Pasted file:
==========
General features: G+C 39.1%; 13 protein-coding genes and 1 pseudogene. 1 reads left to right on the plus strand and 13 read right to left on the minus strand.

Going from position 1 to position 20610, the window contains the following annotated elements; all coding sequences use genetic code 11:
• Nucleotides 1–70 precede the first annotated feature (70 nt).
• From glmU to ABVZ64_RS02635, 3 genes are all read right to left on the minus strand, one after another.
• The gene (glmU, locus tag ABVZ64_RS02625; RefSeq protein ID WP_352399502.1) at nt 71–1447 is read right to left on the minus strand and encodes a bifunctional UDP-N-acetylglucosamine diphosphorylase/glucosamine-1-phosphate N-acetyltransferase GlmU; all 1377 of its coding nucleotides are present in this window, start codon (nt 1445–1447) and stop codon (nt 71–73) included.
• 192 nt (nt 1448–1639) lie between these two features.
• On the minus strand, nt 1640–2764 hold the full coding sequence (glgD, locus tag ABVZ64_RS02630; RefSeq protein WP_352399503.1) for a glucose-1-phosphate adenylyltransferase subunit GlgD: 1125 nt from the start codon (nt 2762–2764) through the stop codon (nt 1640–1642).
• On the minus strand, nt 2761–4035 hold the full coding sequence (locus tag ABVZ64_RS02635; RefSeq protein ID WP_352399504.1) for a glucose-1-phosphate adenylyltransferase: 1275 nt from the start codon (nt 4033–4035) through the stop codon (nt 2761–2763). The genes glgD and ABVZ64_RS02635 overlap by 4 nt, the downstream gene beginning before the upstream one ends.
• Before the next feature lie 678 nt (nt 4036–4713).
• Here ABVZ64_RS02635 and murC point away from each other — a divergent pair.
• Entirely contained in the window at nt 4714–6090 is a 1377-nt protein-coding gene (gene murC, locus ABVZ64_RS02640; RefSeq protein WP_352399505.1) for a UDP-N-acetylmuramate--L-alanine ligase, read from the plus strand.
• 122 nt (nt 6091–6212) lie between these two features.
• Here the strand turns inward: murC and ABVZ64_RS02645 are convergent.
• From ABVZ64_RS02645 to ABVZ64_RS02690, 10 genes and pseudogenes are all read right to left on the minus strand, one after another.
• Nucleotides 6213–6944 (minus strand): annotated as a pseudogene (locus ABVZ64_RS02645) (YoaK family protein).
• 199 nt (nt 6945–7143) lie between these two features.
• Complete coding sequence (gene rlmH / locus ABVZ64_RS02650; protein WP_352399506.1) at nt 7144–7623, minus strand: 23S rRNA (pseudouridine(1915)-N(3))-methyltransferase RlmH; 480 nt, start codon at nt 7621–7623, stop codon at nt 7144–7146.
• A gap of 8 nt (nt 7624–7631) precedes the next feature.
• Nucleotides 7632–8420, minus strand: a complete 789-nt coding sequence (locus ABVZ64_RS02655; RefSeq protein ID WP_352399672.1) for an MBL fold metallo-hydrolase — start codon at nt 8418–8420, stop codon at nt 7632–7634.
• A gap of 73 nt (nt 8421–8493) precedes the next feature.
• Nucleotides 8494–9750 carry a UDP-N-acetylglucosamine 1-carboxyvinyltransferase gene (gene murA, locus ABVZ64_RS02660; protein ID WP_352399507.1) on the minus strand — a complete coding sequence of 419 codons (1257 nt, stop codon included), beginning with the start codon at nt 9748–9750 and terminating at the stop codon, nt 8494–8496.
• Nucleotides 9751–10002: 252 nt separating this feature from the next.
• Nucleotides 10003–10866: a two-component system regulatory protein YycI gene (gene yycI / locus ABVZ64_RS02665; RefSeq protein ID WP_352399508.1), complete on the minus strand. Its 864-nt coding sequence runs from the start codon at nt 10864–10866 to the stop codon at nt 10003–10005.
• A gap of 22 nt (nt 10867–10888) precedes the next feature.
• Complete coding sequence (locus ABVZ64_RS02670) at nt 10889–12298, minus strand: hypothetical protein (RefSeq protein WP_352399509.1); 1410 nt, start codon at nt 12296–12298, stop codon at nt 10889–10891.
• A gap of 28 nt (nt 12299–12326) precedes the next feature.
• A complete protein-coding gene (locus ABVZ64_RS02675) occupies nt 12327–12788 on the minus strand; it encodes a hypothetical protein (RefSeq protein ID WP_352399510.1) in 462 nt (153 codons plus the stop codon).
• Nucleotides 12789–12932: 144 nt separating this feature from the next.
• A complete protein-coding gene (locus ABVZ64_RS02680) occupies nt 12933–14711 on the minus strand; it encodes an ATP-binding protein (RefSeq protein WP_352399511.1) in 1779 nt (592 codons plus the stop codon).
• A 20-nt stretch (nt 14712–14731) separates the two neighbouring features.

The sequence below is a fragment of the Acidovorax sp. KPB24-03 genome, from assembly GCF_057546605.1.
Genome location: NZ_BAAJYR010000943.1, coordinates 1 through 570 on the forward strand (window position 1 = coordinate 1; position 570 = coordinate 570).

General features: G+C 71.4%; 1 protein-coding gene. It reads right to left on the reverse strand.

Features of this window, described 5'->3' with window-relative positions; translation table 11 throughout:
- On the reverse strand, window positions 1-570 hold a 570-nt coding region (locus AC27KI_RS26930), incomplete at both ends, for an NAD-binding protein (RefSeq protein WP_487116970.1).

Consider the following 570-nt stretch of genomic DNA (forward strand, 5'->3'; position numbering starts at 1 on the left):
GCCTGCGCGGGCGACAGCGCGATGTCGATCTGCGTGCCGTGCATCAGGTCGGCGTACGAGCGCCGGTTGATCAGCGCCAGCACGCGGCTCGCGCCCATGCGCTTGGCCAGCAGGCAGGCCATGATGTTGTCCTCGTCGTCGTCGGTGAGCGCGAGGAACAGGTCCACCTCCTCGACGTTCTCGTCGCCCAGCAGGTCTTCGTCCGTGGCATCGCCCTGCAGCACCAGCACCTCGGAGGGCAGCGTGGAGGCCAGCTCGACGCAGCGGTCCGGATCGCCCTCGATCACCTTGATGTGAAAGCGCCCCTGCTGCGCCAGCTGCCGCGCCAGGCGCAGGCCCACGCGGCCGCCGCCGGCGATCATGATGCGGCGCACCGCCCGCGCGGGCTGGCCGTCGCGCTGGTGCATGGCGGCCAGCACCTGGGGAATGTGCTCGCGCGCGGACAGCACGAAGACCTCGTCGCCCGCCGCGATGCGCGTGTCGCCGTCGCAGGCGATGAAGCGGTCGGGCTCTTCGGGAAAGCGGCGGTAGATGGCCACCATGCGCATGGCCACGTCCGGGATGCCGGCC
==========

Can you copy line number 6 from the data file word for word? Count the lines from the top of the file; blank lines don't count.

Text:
• 192 nt (nt 1448–1639) lie between these two features.